A blogger at the Labour blog The Sub-Standard has found time between posts eviscerating the Labour leader to criticise John Key’s criticism of KiwiBuild, the Labour leader’s plan for his government to build 100,000 new houses around the country costing $300,000 or less and to give everybody a new pony. (How? Somehow.)
At least we have a plan for affordable housing (says the rebel in the Red Team), pointing the finger at the Blue Team who he says only have arm waving and rhetoric and plans to build 2,000 to 2,500 new homes in Hobsonville costing more than $485,000 each!
Which is a point, albeit not an entirely valid one, because while the National Government’s plans to fix a market the government's planners themselves have broken do amount to little more than rhetoric and arm waving, it’s worth noticing that in a market that isn’t broken it’s not entirely unhelpful to build houses costing more than $485,000 each if you want to free up houses of a lesser more affordable value.
This seemingly contradictory point can be understood only when you learn about the concept of “churn.”
“Churn” in this context refers to the chain of purchasers who “trade up” after a new house is bought and folk move into that house and out of their old one—leaving their old house empty for someone else to move into, which leaves their house empty for someone else to move into, which leaves their house empty for someone else to move into, and so on and so on right on down the line.
In a healthy housing market, one house purchase by one family can start off a chain reaction of up to ten, twelve or even twenty moves further down the line as each family moves out of their old and up to their new home.
Why do I say “move up”? Because this is the housing equivalent of the weird double-thank-you moment we talk about in economics:
How many times have you paid $1 for a cup of coffee and after the clerk said, "thank you," you responded, "thank you"?
There’s a wealth of economics wisdom in the weird double thank-you moment. Why does it happen? Because you want the coffee more than the buck, and the store wants the buck more than the coffee. Both of you win.
Equally, when you decide to sell what you’ve got now to move into a new place, it’s because you want the new place more than the old place—and your new buyer wants your old place more than their old place, and so on down the chain. You each want the new place because in your minds your new housing situation is going to be better for you than your existing housing situation.
It’s just the same for every buyer in the chain.
So every time a new house is built and purchased, of whatever value, that opens up opportunity for many other families to make their situation better.
So while the buyer of the $300,000 may not know it, that new $485,000 house is what just made his own life better. He’s at the end of a chain of churn created by that first purchaser and his vendor saying “Thank you!”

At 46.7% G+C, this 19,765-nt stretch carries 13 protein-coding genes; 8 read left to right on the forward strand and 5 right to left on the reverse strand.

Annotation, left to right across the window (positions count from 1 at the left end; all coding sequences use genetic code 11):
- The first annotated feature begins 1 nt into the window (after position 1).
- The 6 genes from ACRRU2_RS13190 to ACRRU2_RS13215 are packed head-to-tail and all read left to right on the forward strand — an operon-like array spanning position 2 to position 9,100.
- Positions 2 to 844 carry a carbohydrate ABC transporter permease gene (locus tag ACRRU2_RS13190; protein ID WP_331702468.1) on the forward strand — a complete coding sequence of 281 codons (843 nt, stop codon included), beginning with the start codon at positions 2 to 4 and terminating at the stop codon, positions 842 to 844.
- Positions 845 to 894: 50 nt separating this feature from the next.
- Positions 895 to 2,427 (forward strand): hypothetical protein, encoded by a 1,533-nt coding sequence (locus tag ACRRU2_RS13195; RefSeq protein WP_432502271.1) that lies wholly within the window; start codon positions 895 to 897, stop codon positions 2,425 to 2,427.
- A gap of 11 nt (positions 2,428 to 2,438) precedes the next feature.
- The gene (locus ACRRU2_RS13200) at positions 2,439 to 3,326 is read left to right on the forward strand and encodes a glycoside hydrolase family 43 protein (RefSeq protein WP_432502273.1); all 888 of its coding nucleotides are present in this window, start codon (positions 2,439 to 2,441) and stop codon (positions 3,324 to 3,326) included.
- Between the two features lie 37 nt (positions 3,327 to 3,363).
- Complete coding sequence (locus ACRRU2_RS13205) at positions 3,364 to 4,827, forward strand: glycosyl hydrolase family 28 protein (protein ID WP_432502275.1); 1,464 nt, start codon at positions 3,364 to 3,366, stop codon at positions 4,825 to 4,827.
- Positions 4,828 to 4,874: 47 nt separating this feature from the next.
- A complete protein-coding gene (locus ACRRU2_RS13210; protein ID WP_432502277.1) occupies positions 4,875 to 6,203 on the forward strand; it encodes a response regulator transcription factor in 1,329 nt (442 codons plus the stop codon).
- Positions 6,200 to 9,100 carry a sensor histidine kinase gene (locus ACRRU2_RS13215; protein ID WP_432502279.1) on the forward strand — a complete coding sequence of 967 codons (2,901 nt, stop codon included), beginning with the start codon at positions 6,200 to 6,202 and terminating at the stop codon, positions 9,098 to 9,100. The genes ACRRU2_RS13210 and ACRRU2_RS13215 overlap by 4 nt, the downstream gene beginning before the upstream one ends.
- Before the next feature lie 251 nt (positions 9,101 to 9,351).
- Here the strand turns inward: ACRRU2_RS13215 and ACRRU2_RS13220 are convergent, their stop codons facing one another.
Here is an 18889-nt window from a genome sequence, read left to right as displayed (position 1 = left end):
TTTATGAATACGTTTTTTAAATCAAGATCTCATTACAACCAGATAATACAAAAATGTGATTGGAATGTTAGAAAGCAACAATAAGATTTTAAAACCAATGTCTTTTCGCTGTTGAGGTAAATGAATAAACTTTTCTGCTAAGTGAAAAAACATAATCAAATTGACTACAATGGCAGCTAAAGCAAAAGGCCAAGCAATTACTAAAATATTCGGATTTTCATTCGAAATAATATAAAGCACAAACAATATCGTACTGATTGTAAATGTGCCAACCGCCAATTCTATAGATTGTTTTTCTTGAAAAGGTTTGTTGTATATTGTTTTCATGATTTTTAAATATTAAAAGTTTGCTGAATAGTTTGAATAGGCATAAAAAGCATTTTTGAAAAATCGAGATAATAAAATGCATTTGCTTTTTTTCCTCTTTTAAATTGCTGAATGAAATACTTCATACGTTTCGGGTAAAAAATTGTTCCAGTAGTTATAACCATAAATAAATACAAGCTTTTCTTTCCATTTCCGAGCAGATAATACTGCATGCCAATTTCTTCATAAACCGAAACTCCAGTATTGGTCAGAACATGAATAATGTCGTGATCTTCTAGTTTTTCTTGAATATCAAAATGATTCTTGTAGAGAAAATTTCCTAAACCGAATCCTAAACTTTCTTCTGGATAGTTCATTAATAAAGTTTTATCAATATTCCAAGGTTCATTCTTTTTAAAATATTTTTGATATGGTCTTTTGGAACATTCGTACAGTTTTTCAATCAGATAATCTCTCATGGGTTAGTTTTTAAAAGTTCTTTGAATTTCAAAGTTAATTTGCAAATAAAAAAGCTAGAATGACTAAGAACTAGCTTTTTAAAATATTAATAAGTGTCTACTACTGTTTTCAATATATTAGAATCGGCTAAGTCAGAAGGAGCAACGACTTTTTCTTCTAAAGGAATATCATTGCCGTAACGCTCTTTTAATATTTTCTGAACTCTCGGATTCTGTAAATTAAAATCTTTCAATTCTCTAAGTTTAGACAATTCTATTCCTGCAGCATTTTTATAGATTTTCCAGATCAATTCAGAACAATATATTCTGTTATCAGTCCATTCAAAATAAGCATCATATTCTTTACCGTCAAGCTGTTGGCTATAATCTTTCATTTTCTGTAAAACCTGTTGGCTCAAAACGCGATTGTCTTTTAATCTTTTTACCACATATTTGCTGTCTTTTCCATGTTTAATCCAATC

This is what happens when the housing market is not broken by regulation, as it is now.
Here’s something else that seems contradictory until you think it through a little: It turns out too that in a healthy housing market a new more expensive home creates more openings down the line than a cheaper more affordable home does—up to twenty housing moves for an upper-quartile home as compared to less than five or six for one in the lower price quartile--meaning, strangely enough, that the more expensive houses that are built the more folk actually benefit.*
If that idea makes your head hurt, then consider this question: is it better in general to build better houses or lesser houses? Wouldn’t we all agree that better quality is far better than lesser? So as better houses costing more are built and folk move up to what in their own view are better houses, the overall housing stock for everybody is improved.
Isn’t this better than flooding the market with houses of lower cost and lesser quality, which actually produces fewer moves helping fewer people, and resulting in the end only in having created the slums of tomorrow?
The real answer to affordable housing then has been provided neither by the Blue Team nor the Red Team.
The answer is to fix the broken market.
And how do they do that? They stop pretending they know what they're doing and get the hell out of the way.
* * * * *
* Of course, in a healthy market, housing prices don’t bubble up like New Zealand’s have in recent years.
Graph from Rodney Dickens’s report “Quantifying the Housing Affordability Time-Bomb”
Instead, they decline gently, just as all commodities do in healthy markets enjoying stable, un-inflated currencies. Just like New Zealand & Britain were in the late 1800s…
“Course of Prices in New Zealand, 1860-1910,” from Muriel Prichard’s book An Economic History of New Zealand